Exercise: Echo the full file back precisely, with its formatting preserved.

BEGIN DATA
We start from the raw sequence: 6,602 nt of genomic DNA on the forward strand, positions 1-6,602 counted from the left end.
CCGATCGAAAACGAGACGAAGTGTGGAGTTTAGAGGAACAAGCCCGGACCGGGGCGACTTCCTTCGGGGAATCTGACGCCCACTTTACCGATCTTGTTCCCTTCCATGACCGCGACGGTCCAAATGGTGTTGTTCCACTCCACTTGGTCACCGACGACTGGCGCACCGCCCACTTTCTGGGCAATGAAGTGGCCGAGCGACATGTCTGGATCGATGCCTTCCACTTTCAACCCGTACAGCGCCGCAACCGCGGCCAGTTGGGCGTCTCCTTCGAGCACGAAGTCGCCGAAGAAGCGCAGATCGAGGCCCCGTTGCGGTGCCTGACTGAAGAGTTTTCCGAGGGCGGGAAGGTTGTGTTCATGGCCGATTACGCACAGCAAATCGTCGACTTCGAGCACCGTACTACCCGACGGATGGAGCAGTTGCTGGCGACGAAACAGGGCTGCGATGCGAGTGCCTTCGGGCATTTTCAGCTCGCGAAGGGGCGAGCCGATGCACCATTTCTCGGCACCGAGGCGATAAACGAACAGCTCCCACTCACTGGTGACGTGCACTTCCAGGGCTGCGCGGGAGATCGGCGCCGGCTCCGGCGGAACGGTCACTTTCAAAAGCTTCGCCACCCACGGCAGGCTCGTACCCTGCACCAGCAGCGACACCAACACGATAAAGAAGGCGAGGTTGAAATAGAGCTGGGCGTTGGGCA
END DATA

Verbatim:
We start from the raw sequence: 6,602 nt of genomic DNA on the forward strand, positions 1-6,602 counted from the left end.
CCGATCGAAAACGAGACGAAGTGTGGAGTTTAGAGGAACAAGCCCGGACCGGGGCGACTTCCTTCGGGGAATCTGACGCCCACTTTACCGATCTTGTTCCCTTCCATGACCGCGACGGTCCAAATGGTGTTGTTCCACTCCACTTGGTCACCGACGACTGGCGCACCGCCCACTTTCTGGGCAATGAAGTGGCCGAGCGACATGTCTGGATCGATGCCTTCCACTTTCAACCCGTACAGCGCCGCAACCGCGGCCAGTTGGGCGTCTCCTTCGAGCACGAAGTCGCCGAAGAAGCGCAGATCGAGGCCCCGTTGCGGTGCCTGACTGAAGAGTTTTCCGAGGGCGGGAAGGTTGTGTTCATGGCCGATTACGCACAGCAAATCGTCGACTTCGAGCACCGTACTACCCGACGGATGGAGCAGTTGCTGGCGACGAAACAGGGCTGCGATGCGAGTGCCTTCGGGCATTTTCAGCTCGCGAAGGGGCGAGCCGATGCACCATTTCTCGGCACCGAGGCGATAAACGAACAGCTCCCACTCACTGGTGACGTGCACTTCCAGGGCTGCGCGGGAGATCGGCGCCGGCTCCGGCGGAACGGTCACTTTCAAAAGCTTCGCCACCCACGGCAGGCTCGTACCCTGCACCAGCAGCGACACCAACACGATAAAGAAGGCGAGGTTGAAATAGAGCTGGGCGTTGGGCA